Town’s blend of historical areas and modern shops is a ‘success’

Views of Charter Square in the Arc, Bury.
Views of Charter Square in the Arc, Bury.

Bury St Edmunds has been named a success story for the way it has integrated modern shopping facilities within its historic core.

In research published on Monday, the £100 million arc development was highlighted as a success for transforming Bury into a ‘destination’ town by extending its shopping experience ‘without compromising the offer or vitality of the existing units on St John’s Street’.

A spokeswoman for English Heritage, which commissioned the research on historic town centres and high streets in partnership with the Historic Towns Forum, said: “The arc scheme, with its mix of housing, shops, large department store and underground parking has successfully tied into the existing network of medieval passages and openings, whilst creating new streets and a public square.

“The modern shopping complex works well with independent retailers on nearby streets and the Apex theatre offers a flexible space for a wide range of different uses which contributes to the overall character and vibrancy of the town centre.”

Its chairman, Baroness Andrews, said investment in historic buildings and imaginative use of street patterns in historic towns created ‘destinations’ – places which attracted people because they made shopping a more pleasant, enjoyable experience.

Colin Roberts, arc centre manager, said he was ‘really pleased’ that English Heritage had recognised the arc and Bury as a model of how historic areas and modern centres can work together successfully.

He said: “Since opening, arc has delivered a whole new retail and leisure experience to the town without damaging the existing core, and has actually strengthened the independent offer in the town centre in units which were vacated by some of the multiple retailers who moved to arc.”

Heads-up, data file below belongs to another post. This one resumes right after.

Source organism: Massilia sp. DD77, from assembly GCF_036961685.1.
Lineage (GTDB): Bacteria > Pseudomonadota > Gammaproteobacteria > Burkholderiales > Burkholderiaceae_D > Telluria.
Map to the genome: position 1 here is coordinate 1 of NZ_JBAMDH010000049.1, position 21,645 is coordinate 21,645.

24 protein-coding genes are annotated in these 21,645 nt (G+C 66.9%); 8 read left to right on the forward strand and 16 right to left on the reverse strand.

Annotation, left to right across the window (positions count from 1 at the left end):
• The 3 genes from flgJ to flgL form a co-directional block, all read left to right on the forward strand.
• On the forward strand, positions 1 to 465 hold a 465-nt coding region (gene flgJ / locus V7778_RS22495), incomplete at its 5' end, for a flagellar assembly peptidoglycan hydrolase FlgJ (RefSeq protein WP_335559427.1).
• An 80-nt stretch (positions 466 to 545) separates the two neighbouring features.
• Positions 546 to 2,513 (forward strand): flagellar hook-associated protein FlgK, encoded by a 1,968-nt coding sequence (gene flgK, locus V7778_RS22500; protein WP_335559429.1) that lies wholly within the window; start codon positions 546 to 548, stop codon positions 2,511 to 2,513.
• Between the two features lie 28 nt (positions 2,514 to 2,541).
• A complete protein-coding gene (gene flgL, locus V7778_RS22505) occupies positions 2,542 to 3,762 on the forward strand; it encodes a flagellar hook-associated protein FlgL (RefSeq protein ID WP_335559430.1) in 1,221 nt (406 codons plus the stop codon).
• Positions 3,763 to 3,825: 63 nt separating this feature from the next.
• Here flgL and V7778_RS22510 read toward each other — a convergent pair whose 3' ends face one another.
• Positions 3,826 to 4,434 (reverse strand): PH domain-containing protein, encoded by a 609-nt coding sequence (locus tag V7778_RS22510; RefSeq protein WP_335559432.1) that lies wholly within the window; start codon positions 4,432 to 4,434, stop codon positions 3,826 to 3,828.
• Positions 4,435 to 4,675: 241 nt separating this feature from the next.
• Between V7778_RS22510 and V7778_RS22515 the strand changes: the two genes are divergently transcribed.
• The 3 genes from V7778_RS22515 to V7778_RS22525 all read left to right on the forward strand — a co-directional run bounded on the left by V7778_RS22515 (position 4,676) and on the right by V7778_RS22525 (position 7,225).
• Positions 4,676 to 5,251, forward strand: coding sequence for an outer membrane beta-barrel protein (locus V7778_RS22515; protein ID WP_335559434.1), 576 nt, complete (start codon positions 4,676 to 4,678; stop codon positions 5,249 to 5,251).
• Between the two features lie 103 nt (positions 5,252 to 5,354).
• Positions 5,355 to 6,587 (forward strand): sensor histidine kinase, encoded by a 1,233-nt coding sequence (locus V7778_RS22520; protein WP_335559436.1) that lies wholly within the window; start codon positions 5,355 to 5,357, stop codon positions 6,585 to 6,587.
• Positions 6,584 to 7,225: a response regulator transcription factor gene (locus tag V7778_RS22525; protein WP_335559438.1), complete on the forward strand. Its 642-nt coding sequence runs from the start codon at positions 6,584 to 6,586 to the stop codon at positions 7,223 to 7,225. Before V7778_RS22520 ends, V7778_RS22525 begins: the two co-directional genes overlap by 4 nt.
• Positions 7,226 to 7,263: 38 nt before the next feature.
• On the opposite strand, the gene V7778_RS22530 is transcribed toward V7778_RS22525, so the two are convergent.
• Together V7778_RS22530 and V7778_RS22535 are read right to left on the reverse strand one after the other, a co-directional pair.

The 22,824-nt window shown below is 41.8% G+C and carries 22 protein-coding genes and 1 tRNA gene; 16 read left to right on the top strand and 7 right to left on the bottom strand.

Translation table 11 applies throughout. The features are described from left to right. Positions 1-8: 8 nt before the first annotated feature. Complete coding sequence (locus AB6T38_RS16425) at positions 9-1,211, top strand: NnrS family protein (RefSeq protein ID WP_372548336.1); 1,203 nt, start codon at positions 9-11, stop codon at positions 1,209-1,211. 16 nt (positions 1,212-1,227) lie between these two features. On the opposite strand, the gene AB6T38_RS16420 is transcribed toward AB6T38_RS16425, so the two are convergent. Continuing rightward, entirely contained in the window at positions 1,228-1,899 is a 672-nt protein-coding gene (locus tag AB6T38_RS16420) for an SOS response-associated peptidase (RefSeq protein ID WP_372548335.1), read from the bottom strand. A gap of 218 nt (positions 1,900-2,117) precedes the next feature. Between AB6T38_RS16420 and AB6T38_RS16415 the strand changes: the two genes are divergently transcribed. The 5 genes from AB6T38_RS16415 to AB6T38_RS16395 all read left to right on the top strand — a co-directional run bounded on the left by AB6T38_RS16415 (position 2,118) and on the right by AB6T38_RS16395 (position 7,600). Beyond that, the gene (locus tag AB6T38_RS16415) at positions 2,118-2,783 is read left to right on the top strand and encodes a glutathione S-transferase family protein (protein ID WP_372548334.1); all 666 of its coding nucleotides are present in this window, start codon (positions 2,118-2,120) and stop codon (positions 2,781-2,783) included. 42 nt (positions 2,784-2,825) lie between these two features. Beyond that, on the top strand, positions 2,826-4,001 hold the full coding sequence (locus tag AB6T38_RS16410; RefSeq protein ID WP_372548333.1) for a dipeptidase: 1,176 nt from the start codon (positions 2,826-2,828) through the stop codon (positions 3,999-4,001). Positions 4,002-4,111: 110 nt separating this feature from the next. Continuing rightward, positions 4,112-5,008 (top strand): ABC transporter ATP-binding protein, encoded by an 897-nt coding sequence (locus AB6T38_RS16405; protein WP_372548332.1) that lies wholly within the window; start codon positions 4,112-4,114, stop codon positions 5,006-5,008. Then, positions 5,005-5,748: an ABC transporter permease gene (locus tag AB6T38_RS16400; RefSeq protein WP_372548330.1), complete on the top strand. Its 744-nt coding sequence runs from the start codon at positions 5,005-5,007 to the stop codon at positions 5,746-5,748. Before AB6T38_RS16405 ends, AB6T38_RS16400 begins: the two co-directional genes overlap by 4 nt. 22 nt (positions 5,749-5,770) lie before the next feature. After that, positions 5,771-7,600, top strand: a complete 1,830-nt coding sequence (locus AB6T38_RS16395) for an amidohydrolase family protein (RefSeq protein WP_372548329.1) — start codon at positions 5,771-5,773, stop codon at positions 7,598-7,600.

He added: “Arc has certainly enhanced the town’s reputation as a place to come to, with visitor numbers out-performing the national average year on year, and of course it’s not just the retail perspective which has improved, the apartments are now very sought after places to live, the restaurant scene in the evening goes from strength to strength and of course the wonderful Apex has enlivened both music and arts in the town.

“Arc was a brave move back in the day, one which took a lot of courage by St Edmundsbury and the developers to see through, so this report by English Heritage is testimony to them and their foresight.”

Cllr John Griffiths, leader of St Edmundsbury Borough Council, also welcomed the findings.

He said: “The report rightly identifies the importance of Bury St Edmunds’ fantastic heritage in attracting visitors, and I am delighted that it also recognises the meticulous care taken to ensure that new developments in the town fully complement the existing and unique, ancient core.

“Attention to detail and delivering the best possible quality environment is an investment in all our futures and will of course help shape tomorrow’s heritage, wherever the town.”

He added: “I am pleased that the role local councils can play in helping high streets and town centres retain footfall and vitality is highlighted. St Edmundsbury took, and takes, the long view to make the investment work for the whole town.”

To read the report, go to www.english-heritage.org.uk/publications/changing-face-high-street-decline-revival/

More about the arc development:

Built in 2009, the £100 million arc shopping centre scheme consists of: 62 retail units, 62 residential units, Debenhams - an 80,000 sq ft department store,a £3 million underground car park with 212 spaces, and the Apex - a £20 million theatre.

It was designed by Hopkins Architects and developed by Centros Miller.